Earlier this year, I visited a jeweler in Lansing, MI and asked to see a gun which I spied on a shelf. It turns out his father was a silversmith who took great pride in crafting this weapon. Scanning through old photos today, I rediscovered the timely photo. Note the RIP — the craftsman’s wry humor.
The incidence of mass shootings in America is clearly an anomaly compared to statistics worldwide. The issue must be addressed holistically from the behavioral/mental health dimension convinced worth regulatory measures. We could see iy as an issue of supply and demand.
On the demand side, the United States doesn’t have a favorable track record of public policy relayed to mental health management. Recall decades ago when thousands of patients essentially became homeless after being released from institutions for financial reasons. There’s also the darndest thing about safeguarding our fundamental commitment to civil liberty. The Virginia Tech shooter was known to have mental health issues. We see this pattern repeatedly. By and large, the perpetrators are loose-screwed white males who manifest their disaffected suffering by committing these haenous acts. They satisfy demand for their selected method of revenge by seeking out weapons.
In comes the supply. Apart from whatever can be proactively improved to address the base cause which will require probably years of navigating a far denser thicket—one would think—than modifying some aspects of gun regulation, while safeguarding the 2nd amendment right the bear arms would be at least mechanically more expedient. Make the supply harder to get and given required permitting criteria are met, at least legislate some sanity in the types of weapons and ammunition can be sold.
Clearly, gun ownership in other countries is lower. The U.S. leads in highest ownership per capita. Elsewhere around the world, mass shootings are not common and when they do occur, other governments take rapid measures, such as a mass amnesty buy-back as was done in Australia or such tactics to reduce guns in circulation. (This has been done before in Washington, DC. where actually there’s been an alarming increase in homicides this year.)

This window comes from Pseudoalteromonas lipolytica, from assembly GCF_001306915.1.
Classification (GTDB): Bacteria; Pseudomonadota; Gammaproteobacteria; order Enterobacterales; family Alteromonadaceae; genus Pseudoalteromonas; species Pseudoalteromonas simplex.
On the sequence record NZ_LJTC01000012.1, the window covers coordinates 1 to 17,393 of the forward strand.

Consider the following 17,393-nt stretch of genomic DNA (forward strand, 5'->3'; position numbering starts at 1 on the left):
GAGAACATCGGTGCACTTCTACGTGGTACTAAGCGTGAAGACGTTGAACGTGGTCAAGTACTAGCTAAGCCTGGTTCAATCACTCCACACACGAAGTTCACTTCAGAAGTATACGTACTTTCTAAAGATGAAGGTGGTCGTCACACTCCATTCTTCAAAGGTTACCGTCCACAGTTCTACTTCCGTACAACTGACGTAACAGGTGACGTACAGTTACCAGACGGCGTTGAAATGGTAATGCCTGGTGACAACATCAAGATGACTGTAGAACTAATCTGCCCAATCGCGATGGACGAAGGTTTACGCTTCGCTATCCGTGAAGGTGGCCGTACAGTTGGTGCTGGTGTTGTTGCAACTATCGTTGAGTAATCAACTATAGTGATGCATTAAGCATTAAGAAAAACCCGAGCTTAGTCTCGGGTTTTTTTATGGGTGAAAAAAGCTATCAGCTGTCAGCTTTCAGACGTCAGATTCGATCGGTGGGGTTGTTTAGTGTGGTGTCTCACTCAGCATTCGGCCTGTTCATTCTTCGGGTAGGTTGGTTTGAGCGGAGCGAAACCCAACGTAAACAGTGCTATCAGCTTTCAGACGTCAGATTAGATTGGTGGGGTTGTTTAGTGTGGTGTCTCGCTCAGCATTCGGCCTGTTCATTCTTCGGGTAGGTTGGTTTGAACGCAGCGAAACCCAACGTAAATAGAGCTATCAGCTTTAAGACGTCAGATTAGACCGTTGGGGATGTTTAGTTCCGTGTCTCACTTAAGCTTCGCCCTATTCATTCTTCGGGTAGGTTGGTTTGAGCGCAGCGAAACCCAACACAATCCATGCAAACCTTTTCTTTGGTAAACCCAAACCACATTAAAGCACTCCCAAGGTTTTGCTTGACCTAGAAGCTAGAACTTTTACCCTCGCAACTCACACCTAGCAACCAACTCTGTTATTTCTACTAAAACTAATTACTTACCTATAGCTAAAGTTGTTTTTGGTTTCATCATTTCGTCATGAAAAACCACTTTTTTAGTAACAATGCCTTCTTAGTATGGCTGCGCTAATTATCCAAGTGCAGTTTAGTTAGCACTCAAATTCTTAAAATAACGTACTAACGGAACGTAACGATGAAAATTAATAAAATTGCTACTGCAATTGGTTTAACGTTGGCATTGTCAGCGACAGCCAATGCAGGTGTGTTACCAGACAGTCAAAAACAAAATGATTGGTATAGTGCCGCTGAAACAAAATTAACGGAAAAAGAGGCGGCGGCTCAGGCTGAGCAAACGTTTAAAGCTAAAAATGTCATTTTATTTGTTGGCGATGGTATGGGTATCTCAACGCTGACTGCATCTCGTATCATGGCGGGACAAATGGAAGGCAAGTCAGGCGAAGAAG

Here’s another interesting article “Facts About Gun Control” –a blog post–from the Washington Post in June. Also this Mother Jones analysis in July, now needs to be updated beyond the 71 mass shootings it has analyzed. Of the 143 guns (as of July) used by the shooters, 75% were obtained legally. So, what to do?
I absolutely support gun control. While President Obama this week cited polling that the majority of Americans favor gun control. I haven’t found those survey results. This surprises me. I thought the general public was progressing on this issue. On the other hand, the increasing influence of the conservative media may be having an impact. As far as Congress passing legislation to limit availability of certain guns, the ever-strengthening holy writ of Political Action Committees will be trained on keeping them from doing so. MORE THAN HALF OF ALL SHOOTERS POSSESSED HIGH-CAPACITY MAGAZINES, ASSAULT WEAPONS OR BOTH. 33% of the cases documented at that time involved weapons that would have been more highly regulated if Senator Diane Feinstein’s (D-CA) proposed law to control these weapons had passed the Senate, but it was defeated. It would be interesting to specifically pair up the National Rifle Association’s campaign finance contributions with that roll call. According to one source on the internet, no contributions went to Democrats. Funding concentrated on Republican members of the Senate Judiciary Committee. A total of $1.4 million dollars were “invested” in other Republican politicians from 2009-2012. Here’s a report on that.
NRA’s current PAC cash on hand is over $6 million dollars–gearing up.This does not reflect targeted “dark money” for the upcoming election cycle. Surely many researchers will be focusing on this.
Clearly, the only reason Congress will not act, is pressure from the NRA. It’s the elephant in the room. Everyone knows about it–like the old days of big tobacco, but yet–incident by incident, no one has figured out how to fight back and it appears that the increasing prevalence of these mass shootings are increasing demand for guns. The nature of Democracy is our porous system of influence so more power to those who leverage their influence with congress. But, there’s got to be some conscience. There’s got to be a reality check somewhere. One of the NRA’s current website posts is “There’s Never Been a Better Time to Become a Member”…unless of course the reader would prefer to learn about the “Gun of the Week.”
The sad fact is that even if Congress did muster some guts, as miraculously as they did recently, staring down AIPAC, to support the Iran nuclear agreement, (some who voted yes weren’t running for reelection,) that still wouldn’t take care of the cases of these mentally disturbed white males who have access to legal guns and commit mass murders. That is a conundrum requiring much more complex solutions.
Nicholas Kristof addresses the broader epidemic of gun violence and how the focus needs to go beyond the needed regulatory tightening to addressing the epidemic as we’ve done with prior health risks such as tobacco, with a more comprehensive public health policy in his article today in the New York Times. At least, a beginning step would be to pass the legislation.
Given the increasing coverage of this topic, and to offer an aggregated reference for those interested, here are two other good articles I came across today. One addresses the vexing difficulty of addressing “the angry young men” problem–the other side of the gun control strategy. The other offers Vox Media’s analysis of global gun violence data and referrals to numerous links.